6. Family History Matters

Dyslexia is genetic and often runs in families. According to Understood.org about 40 percent of siblings of kids with dyslexia also have reading challenges. Additionally, as many as 49 percent of their parents do, too.

Exactly how genetics leads to dyslexia is complex and not fully understood yet. As a result, it may skip a generation, or it may only show up in one child and not their siblings.

Because it was not fully recognised until fairly recently, clues are that older relatives might share negative stories of their school struggles due to unrecognised difficulties. The chances are that they did not go into jobs that require lots of reading and writing. Recognising these patterns in family history can be a vital clue for identifying dyslexia in younger children. Once you know what you are looking for, it all falls into place pretty easily.


Understanding the early indicators of struggling readers is like discovering hidden treasures in the realm of literacy. That is why taking proactive steps can significantly impact a child's literacy development. In our final blog part, I’ll reveal practical strategies and valuable resources to champion children with literacy differences, ensuring their success in reading and writing. Stay tuned for more!


Are you concerned about your child's literacy development or suspect they may have dyslexia?

Does your child come home from school tearful because their peers are so much better at reading?


This kind of anxiety and pressure will turn them away from reading for good if you don't take action to support them.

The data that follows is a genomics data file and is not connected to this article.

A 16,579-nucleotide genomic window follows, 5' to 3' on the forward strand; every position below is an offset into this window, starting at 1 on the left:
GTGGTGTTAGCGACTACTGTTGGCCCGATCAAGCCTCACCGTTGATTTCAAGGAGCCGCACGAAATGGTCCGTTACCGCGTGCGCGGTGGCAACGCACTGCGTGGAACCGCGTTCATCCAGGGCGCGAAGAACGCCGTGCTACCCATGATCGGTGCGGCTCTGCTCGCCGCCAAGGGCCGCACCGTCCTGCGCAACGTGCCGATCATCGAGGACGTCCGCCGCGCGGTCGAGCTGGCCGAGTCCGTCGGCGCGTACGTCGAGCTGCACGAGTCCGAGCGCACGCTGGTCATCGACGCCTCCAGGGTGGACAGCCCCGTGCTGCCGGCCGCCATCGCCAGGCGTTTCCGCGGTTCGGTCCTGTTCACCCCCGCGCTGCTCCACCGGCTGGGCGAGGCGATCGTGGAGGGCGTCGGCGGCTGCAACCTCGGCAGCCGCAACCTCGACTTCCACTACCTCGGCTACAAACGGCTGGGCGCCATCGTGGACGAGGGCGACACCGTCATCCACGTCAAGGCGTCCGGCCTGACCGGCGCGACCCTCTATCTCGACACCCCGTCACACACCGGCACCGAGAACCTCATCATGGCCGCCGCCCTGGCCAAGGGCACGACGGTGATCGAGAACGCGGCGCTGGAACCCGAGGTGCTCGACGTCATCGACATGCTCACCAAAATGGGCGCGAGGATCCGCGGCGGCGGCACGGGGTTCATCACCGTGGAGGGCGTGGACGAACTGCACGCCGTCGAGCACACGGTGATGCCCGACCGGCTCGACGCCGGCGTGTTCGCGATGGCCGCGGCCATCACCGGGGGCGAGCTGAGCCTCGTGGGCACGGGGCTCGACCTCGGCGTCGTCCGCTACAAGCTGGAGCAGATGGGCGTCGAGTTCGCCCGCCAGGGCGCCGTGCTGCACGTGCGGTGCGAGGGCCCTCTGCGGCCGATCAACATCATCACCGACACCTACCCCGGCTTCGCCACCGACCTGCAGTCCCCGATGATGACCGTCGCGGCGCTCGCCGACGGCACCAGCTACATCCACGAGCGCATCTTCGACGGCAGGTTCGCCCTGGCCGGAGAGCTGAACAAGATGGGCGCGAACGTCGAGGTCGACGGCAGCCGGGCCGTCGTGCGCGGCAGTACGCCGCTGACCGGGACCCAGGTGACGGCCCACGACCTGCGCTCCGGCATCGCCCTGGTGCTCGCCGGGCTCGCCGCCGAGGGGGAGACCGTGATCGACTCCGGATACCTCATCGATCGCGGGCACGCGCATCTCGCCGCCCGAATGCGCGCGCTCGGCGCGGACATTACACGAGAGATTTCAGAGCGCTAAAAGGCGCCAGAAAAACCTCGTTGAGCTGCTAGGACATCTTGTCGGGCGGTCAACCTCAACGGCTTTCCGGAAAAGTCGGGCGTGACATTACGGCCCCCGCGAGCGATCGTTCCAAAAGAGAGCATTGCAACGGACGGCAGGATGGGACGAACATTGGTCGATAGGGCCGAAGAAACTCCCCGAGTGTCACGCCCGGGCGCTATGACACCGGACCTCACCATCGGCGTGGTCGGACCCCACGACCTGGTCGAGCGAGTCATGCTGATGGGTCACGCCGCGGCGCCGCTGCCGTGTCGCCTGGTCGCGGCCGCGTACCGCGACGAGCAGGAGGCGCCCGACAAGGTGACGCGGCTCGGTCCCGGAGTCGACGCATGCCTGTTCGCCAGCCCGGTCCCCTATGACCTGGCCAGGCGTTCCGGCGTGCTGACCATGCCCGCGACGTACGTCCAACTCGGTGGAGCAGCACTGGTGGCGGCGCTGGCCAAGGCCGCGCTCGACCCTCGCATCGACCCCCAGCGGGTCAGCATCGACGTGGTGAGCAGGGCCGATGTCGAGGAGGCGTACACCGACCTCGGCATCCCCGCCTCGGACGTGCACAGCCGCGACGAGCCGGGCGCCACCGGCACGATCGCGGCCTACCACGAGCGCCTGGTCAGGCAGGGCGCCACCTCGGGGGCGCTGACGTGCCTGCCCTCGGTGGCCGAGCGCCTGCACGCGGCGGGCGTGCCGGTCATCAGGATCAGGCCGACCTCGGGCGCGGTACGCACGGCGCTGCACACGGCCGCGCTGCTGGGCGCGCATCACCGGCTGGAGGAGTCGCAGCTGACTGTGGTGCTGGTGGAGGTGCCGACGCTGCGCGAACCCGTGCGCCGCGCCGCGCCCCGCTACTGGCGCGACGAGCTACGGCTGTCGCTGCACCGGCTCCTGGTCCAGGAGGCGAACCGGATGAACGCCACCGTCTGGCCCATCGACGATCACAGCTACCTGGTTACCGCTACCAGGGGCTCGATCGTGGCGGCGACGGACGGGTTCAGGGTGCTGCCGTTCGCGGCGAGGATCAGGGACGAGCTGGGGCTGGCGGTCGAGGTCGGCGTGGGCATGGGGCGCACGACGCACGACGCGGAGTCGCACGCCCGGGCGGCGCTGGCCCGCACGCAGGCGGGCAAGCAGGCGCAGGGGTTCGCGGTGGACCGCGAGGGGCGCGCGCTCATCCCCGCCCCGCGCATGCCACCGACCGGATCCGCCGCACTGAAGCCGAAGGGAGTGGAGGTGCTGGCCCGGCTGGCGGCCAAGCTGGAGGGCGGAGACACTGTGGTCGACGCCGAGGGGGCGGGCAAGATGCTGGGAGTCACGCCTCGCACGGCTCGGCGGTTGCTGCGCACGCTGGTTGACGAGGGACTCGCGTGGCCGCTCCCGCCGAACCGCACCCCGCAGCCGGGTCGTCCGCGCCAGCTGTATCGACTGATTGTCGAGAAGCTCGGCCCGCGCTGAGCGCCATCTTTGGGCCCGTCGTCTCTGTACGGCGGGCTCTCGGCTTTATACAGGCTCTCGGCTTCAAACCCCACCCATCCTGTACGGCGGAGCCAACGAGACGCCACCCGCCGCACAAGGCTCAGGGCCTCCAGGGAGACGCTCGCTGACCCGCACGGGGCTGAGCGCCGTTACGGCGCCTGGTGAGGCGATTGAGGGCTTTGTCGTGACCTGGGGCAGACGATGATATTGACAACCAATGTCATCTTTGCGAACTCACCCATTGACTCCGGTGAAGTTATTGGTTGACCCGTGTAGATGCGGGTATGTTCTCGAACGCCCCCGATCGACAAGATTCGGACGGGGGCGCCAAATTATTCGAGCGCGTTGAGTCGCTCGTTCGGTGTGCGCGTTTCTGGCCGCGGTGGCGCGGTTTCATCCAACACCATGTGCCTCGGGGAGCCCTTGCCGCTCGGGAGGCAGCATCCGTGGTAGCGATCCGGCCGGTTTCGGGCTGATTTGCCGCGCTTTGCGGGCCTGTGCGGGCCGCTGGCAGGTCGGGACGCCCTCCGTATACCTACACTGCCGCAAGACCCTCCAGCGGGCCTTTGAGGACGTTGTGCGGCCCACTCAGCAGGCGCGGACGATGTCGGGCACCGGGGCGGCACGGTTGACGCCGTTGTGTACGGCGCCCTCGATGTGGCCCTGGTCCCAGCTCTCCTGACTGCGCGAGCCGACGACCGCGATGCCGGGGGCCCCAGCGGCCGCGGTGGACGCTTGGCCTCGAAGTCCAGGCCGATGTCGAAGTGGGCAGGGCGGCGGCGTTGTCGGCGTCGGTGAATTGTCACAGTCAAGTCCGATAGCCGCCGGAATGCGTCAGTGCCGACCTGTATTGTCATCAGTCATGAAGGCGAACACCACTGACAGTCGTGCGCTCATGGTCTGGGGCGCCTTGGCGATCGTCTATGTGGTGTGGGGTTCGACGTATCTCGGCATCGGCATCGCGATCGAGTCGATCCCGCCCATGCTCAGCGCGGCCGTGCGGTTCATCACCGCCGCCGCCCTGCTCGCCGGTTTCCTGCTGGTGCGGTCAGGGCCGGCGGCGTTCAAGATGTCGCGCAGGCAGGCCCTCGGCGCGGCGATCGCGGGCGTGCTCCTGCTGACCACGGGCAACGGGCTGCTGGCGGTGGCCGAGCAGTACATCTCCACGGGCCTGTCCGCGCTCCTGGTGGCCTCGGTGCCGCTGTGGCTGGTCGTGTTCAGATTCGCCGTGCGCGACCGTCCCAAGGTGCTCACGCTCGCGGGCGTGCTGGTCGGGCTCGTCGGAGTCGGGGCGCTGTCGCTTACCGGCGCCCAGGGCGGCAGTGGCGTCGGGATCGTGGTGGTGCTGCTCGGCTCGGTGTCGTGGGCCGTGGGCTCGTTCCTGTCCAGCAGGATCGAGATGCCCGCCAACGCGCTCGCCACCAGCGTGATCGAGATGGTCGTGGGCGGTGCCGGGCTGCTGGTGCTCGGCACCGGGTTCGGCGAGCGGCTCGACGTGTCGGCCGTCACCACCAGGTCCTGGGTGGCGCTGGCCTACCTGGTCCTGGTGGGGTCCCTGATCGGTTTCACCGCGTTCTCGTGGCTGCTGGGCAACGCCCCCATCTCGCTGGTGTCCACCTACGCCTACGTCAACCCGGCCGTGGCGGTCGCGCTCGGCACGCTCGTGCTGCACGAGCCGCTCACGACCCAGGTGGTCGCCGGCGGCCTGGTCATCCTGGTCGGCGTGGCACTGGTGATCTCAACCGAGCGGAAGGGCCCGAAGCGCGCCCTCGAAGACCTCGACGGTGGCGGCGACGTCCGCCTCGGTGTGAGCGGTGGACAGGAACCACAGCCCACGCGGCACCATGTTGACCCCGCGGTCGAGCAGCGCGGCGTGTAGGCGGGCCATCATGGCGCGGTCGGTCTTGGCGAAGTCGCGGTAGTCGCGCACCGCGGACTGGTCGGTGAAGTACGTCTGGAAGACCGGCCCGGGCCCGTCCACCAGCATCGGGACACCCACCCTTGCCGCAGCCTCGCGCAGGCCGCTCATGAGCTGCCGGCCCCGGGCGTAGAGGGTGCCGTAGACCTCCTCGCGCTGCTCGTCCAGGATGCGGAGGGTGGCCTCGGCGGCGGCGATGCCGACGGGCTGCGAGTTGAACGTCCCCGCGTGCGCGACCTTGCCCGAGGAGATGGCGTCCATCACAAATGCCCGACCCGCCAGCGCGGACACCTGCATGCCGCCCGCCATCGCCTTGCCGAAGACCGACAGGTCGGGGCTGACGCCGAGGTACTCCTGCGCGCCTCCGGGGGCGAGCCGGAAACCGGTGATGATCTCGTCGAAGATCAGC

Good news, I can help! As an experienced online reading tutor, I am trained to identify the signs of dyslexia and other literacy challenges and provide tailored support.

Let's work together to empower your young reader. Reach out to me for guidance and support on your journey.

Email me at kara@just2imaginetutors.com or book a call to get started.



Your child's literacy success is just a click away!

A guide for parents to use to spot their young learner's literacy difficulties.


Unlocking Early Reader Potential: 5 Key Signs of Dyslexia and Other Literacy Challenges-Part 1

As a parent, your child's journey into literacy lays the crucial foundation for their education.

Are you wondering how to identify early reading and writing challenges and what signs to watch out for? This is the guide for you! Explore this blog to learn proactive steps to ensure your child becomes a confident and proficient reader and writer. Keep reading to find out more!


5 Ways to Spot Dyslexia & Other Literacy Challenges in Your Early Reader

A Guide for Parents: Spotting Dyslexia and Literacy Challenges in your young reader


Early Intervention: Reading Challenges & Dyslexia

As children embark on their journey into literacy, it's crucial for educators and parents alike to be vigilant in recognising any signs of difficulties that might hinder the progress of their beginner reader(s). Early intervention is key to helping these young learners overcome dyslexia and other literacy challenges, and build a strong foundation in reading and writing. In this first part of our blog series, we'll explore some common indicators that can help you spot dyslexia and literacy challenges in your child as they start their reading journey.


Signs of Dyslexia and Literacy Challenges in your young reader 1. Slow Progress

1. Slow Progress

One of the earliest warning signs is slow progress. While all children receive the same teaching in a classroom, some children may struggle to retain what they've learned, or they will need frequent refreshers to help them remember it.


Sometimes teachers, and or you, as a parent may notice your beginner reader struggles with certain concepts, such as the connection between letters and their corresponding sounds.


It’s when you get that feeling of “it’s just not sticking” that alarm bells ring.

This difficulty can become clear right from the beginning when your child is introduced to letters and their matching sounds in their phonics lessons. If your child sees a letter but can't recall the sound it makes, even after it has been taught and revised, it may be a cause for concern.


Signs of Dyslexia and Literacy Challenges in your young reader  2. Difficulty reading short words.

2. Difficulty Reading Short Words